The recent phenomenon of the "Great Retirement" in the United States, significantly influenced by the COVID-19 pandemic, presents a notable shift in the labor market, especially among Americans over the age of 65. This impacts both retirees and non-retirees—resulting in widespread implications for the entire economy.
The pandemic is directly responsible for an unexpected increase in the number of retirees. As of September, there are approximately 2 million more retirees than were predicted pre-pandemic.i This is primarily due to:
As a result of these trends, we are seeing lower labor market participation rates, challenges in reentering the workforce, and shifts in retirement patterns for older Americans:
Ultimately, the long-term implications for those aged 65 and older, a group that was disproportionately affected by the pandemic, are unclear. This leads to greater uncertainty among these individuals, especially when it comes to the ability to participate in the labor market. These changes also reflect a deeper reassessment of work-life balance and retirement decisions among Baby Boomers.
Of course, the effects of the Great Retirement are not limited to Baby Boomers. The increased number of retirees and the decreased rate of labor market participation by those aged 65 and older has implications for non-retirees and the broader economy:
Overall, the Great Retirement has and will continue to have significant impacts, both positive and negative, on the U.S. economy and population.
Given that the Great Retirement affects Americans of all ages, Financial Professionals (FPs) must consider the effects on both clients aged 65 and older, as well as those outside of that cohort. However, in this post, the focus will only be on clients aged 65 or older. For this population, several behavioral finance insights are relevant, but three are of primary interest: the wealth effect, happiness, and social dynamics.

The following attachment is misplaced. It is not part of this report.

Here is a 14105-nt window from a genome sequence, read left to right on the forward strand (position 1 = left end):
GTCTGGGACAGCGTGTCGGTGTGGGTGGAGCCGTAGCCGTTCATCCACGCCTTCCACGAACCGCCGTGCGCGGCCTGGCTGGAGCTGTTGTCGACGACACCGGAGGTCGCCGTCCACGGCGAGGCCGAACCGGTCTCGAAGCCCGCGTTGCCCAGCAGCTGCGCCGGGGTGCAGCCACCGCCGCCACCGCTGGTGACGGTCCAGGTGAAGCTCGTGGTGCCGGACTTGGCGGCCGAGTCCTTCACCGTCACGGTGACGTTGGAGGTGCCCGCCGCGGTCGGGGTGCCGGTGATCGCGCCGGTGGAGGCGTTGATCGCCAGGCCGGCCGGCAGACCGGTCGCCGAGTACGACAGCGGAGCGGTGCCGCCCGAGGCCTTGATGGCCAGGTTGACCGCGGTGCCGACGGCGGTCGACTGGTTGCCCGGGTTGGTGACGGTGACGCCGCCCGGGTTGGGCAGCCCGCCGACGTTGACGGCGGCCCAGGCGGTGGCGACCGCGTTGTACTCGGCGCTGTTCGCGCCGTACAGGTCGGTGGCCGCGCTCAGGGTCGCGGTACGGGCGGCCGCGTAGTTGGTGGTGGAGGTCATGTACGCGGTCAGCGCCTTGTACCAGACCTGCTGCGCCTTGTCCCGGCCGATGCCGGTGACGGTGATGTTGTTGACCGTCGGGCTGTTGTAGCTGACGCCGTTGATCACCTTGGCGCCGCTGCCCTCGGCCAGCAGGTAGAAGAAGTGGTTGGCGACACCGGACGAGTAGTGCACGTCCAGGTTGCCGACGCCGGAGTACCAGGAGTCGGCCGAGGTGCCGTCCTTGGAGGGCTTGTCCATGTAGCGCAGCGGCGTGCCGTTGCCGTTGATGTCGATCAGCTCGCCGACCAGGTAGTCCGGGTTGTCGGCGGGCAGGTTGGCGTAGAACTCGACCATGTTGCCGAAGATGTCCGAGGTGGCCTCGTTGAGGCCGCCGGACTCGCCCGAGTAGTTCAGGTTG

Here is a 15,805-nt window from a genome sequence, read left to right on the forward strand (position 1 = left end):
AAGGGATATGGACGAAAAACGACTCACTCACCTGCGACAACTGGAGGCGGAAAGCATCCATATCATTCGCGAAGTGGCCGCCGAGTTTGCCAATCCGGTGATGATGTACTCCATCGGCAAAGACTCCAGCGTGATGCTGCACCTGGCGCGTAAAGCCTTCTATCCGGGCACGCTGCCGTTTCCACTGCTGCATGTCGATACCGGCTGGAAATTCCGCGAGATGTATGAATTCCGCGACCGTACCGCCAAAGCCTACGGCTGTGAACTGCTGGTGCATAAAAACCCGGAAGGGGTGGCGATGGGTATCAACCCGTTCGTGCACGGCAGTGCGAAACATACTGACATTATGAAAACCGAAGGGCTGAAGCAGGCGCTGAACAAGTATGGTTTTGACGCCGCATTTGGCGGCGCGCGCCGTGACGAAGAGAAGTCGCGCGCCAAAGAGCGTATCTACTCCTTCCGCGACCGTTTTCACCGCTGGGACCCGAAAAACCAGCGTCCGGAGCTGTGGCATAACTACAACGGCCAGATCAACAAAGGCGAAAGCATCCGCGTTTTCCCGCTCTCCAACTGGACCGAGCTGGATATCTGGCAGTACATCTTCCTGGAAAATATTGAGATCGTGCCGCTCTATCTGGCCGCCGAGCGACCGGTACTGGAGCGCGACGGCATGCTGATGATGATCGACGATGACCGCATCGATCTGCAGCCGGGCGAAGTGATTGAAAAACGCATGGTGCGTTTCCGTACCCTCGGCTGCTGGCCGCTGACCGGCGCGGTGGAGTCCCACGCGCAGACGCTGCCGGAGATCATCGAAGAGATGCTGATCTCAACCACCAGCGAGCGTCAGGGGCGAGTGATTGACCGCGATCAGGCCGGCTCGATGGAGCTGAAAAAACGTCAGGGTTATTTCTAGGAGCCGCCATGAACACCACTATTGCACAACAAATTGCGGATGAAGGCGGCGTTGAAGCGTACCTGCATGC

The wealth effect refers to the psychological phenomenon whereby people spend more as the value of their assets rises. This effect is often observed during periods of increasing real estate or stock market values (as was the case during the pandemic). When individuals perceive themselves as wealthier due to the increased value of their assets, they are more likely to spend, believing they have more disposable income. This can lead to less prudent financial behavior if the asset values decline later.
Understanding what makes clients happy can reap rewards for clients and FPs. Given that the pandemic led many Baby Boomers to reassess their priorities in life, understanding what may be driving (or not driving) their decisions is important to ensure they achieve their financial goals (whether new, revised, or existing). Behavioral research on happiness has many interesting and important implications for financial decision-making.
For example, many people underestimate the context in which experiences occur. As a result, individuals may think that retirement will bring them more happiness than it actually will. This is because of something called hedonic adaptation whereby people adapt to their new circumstances incredibly quickly (it can be as little as two weeks). While initially individuals may have a strong emotional response to retiring, this response will quickly and completely subside (i.e., retiring vs. being retired). For some individuals, this will mean they feel less happy or fulfilled than they believed they would be.iv